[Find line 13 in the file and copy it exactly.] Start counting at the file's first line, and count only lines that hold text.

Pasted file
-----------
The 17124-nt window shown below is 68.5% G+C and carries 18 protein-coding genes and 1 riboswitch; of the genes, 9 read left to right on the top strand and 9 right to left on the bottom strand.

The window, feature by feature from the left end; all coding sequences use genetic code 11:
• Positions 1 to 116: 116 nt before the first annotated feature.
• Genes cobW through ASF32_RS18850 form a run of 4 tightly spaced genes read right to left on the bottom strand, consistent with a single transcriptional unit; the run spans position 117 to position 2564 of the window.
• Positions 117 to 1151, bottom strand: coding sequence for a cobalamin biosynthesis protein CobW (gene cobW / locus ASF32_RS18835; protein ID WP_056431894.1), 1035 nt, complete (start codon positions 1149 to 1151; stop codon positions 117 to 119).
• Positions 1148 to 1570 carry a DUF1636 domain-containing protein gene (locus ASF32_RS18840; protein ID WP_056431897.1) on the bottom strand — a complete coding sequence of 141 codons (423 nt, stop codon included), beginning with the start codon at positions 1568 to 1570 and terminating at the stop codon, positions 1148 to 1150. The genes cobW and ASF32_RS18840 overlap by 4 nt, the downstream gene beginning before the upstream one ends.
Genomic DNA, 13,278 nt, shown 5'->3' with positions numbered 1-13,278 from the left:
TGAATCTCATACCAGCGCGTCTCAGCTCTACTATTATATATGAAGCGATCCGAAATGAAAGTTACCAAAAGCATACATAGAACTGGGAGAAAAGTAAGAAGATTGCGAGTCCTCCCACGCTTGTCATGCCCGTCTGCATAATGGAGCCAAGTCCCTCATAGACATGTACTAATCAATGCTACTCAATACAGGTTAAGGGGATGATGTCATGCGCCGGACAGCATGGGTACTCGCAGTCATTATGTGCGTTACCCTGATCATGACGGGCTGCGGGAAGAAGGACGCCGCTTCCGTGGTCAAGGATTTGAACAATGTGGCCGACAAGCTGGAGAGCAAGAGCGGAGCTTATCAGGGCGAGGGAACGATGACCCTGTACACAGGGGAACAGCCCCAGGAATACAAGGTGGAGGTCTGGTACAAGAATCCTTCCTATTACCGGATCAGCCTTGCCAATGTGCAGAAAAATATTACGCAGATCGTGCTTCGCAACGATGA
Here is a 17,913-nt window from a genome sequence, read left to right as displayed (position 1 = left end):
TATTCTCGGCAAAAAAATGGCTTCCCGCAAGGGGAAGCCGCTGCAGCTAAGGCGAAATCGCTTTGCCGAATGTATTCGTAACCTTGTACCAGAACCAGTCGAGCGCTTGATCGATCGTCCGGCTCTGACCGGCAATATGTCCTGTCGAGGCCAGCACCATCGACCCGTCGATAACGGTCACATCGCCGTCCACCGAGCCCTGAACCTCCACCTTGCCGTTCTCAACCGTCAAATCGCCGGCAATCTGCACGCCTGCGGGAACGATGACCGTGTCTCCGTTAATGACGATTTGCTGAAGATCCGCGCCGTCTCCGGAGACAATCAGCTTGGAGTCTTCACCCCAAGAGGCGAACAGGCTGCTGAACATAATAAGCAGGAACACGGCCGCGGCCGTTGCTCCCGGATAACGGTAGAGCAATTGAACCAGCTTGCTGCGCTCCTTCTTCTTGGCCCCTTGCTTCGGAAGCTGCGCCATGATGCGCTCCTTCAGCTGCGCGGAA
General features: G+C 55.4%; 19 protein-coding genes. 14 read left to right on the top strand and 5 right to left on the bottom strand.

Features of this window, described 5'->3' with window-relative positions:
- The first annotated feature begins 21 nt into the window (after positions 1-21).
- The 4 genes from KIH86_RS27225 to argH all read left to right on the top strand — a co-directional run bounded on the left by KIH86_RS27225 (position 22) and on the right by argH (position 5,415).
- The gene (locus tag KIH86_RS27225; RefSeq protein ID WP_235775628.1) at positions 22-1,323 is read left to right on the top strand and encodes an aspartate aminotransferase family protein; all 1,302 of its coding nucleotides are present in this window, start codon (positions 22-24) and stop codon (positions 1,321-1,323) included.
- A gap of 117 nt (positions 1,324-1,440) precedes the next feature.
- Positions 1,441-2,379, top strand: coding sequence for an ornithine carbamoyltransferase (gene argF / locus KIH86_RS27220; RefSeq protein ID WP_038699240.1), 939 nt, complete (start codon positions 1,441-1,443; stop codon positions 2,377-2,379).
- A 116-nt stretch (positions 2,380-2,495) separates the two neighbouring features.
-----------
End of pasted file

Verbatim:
- The first annotated feature begins 21 nt into the window (after positions 1-21).